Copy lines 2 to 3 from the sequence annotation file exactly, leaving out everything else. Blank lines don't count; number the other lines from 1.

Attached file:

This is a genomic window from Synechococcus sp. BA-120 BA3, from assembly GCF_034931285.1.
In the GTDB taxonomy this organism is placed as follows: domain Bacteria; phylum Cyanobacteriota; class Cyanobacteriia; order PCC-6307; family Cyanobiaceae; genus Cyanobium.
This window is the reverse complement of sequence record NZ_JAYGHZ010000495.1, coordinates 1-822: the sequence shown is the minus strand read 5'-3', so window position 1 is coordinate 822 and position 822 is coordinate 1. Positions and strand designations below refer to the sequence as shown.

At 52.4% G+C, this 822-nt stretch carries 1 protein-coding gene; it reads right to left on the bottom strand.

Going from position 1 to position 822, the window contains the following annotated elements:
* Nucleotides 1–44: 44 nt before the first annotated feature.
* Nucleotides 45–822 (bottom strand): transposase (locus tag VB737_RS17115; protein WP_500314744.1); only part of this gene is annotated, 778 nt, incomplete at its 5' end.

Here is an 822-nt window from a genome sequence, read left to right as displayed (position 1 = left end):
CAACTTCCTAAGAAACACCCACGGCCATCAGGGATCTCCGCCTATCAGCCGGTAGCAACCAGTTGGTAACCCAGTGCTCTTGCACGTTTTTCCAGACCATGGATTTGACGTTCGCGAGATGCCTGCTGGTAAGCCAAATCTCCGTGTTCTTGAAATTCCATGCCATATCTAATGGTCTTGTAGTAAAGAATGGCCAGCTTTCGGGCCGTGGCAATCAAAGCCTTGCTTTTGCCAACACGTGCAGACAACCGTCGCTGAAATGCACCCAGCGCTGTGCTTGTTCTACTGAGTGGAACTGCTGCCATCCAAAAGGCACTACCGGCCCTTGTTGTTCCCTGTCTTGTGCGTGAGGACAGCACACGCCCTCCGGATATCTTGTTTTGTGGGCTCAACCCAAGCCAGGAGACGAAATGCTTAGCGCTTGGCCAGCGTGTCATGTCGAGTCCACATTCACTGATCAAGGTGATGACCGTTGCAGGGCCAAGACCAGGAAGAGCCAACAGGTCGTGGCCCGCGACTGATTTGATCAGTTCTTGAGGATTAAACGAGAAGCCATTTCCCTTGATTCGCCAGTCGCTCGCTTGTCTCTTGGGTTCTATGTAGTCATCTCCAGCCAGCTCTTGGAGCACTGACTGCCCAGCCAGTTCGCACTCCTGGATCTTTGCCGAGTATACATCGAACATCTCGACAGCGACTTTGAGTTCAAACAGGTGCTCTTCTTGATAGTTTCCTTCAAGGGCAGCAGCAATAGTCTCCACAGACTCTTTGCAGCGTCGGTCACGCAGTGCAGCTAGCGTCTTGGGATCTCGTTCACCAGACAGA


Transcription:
In the GTDB taxonomy this organism is placed as follows: domain Bacteria; phylum Cyanobacteriota; class Cyanobacteriia; order PCC-6307; family Cyanobiaceae; genus Cyanobium.
This window is the reverse complement of sequence record NZ_JAYGHZ010000495.1, coordinates 1-822: the sequence shown is the minus strand read 5'-3', so window position 1 is coordinate 822 and position 822 is coordinate 1. Positions and strand designations below refer to the sequence as shown.